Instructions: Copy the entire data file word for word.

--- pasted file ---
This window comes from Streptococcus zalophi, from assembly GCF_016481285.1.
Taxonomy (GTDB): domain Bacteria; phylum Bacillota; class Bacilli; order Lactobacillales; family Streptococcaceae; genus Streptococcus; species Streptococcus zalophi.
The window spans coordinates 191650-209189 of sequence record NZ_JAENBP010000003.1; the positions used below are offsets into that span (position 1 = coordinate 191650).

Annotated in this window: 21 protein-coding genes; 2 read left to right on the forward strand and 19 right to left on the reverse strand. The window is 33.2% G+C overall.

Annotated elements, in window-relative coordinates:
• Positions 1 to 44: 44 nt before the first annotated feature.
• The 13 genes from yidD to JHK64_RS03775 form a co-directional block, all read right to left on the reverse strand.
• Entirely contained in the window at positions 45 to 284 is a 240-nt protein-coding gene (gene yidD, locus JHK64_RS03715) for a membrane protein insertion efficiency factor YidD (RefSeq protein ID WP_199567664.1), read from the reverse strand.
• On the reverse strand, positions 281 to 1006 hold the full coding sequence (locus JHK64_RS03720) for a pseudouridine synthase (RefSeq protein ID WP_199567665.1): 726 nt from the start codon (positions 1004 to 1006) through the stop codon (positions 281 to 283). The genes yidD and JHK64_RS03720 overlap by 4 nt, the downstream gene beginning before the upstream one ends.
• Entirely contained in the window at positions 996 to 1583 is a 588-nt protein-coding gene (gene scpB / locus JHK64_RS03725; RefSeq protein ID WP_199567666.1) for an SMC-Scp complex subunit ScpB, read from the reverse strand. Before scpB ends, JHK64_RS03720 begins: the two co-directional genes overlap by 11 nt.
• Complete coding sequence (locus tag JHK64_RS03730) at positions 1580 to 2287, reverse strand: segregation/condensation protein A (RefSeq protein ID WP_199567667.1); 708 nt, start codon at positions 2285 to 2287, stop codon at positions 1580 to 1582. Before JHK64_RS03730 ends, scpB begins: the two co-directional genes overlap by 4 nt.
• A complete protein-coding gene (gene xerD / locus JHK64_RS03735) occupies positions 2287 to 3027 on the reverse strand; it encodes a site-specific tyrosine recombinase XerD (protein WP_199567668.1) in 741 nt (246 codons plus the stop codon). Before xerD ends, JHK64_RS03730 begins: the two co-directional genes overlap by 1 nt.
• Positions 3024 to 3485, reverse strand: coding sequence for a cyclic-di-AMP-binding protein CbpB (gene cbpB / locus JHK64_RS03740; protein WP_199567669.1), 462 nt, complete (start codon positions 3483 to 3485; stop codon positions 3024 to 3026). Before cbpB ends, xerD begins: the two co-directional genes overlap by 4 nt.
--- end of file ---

This window comes from Streptococcus zalophi, from assembly GCF_016481285.1.
Taxonomy (GTDB): domain Bacteria; phylum Bacillota; class Bacilli; order Lactobacillales; family Streptococcaceae; genus Streptococcus; species Streptococcus zalophi.
The window spans coordinates 191650-209189 of sequence record NZ_JAENBP010000003.1; the positions used below are offsets into that span (position 1 = coordinate 191650).

Annotated in this window: 21 protein-coding genes; 2 read left to right on the forward strand and 19 right to left on the reverse strand. The window is 33.2% G+C overall.

Annotated elements, in window-relative coordinates:
• Positions 1 to 44: 44 nt before the first annotated feature.
• The 13 genes from yidD to JHK64_RS03775 form a co-directional block, all read right to left on the reverse strand.
• Entirely contained in the window at positions 45 to 284 is a 240-nt protein-coding gene (gene yidD, locus JHK64_RS03715) for a membrane protein insertion efficiency factor YidD (RefSeq protein ID WP_199567664.1), read from the reverse strand.
• On the reverse strand, positions 281 to 1006 hold the full coding sequence (locus JHK64_RS03720) for a pseudouridine synthase (RefSeq protein ID WP_199567665.1): 726 nt from the start codon (positions 1004 to 1006) through the stop codon (positions 281 to 283). The genes yidD and JHK64_RS03720 overlap by 4 nt, the downstream gene beginning before the upstream one ends.
• Entirely contained in the window at positions 996 to 1583 is a 588-nt protein-coding gene (gene scpB / locus JHK64_RS03725; RefSeq protein ID WP_199567666.1) for an SMC-Scp complex subunit ScpB, read from the reverse strand. Before scpB ends, JHK64_RS03720 begins: the two co-directional genes overlap by 11 nt.
• Complete coding sequence (locus tag JHK64_RS03730) at positions 1580 to 2287, reverse strand: segregation/condensation protein A (RefSeq protein ID WP_199567667.1); 708 nt, start codon at positions 2285 to 2287, stop codon at positions 1580 to 1582. Before JHK64_RS03730 ends, scpB begins: the two co-directional genes overlap by 4 nt.
• A complete protein-coding gene (gene xerD / locus JHK64_RS03735) occupies positions 2287 to 3027 on the reverse strand; it encodes a site-specific tyrosine recombinase XerD (protein WP_199567668.1) in 741 nt (246 codons plus the stop codon). Before xerD ends, JHK64_RS03730 begins: the two co-directional genes overlap by 1 nt.
• Positions 3024 to 3485, reverse strand: coding sequence for a cyclic-di-AMP-binding protein CbpB (gene cbpB / locus JHK64_RS03740; protein WP_199567669.1), 462 nt, complete (start codon positions 3483 to 3485; stop codon positions 3024 to 3026). Before cbpB ends, xerD begins: the two co-directional genes overlap by 4 nt.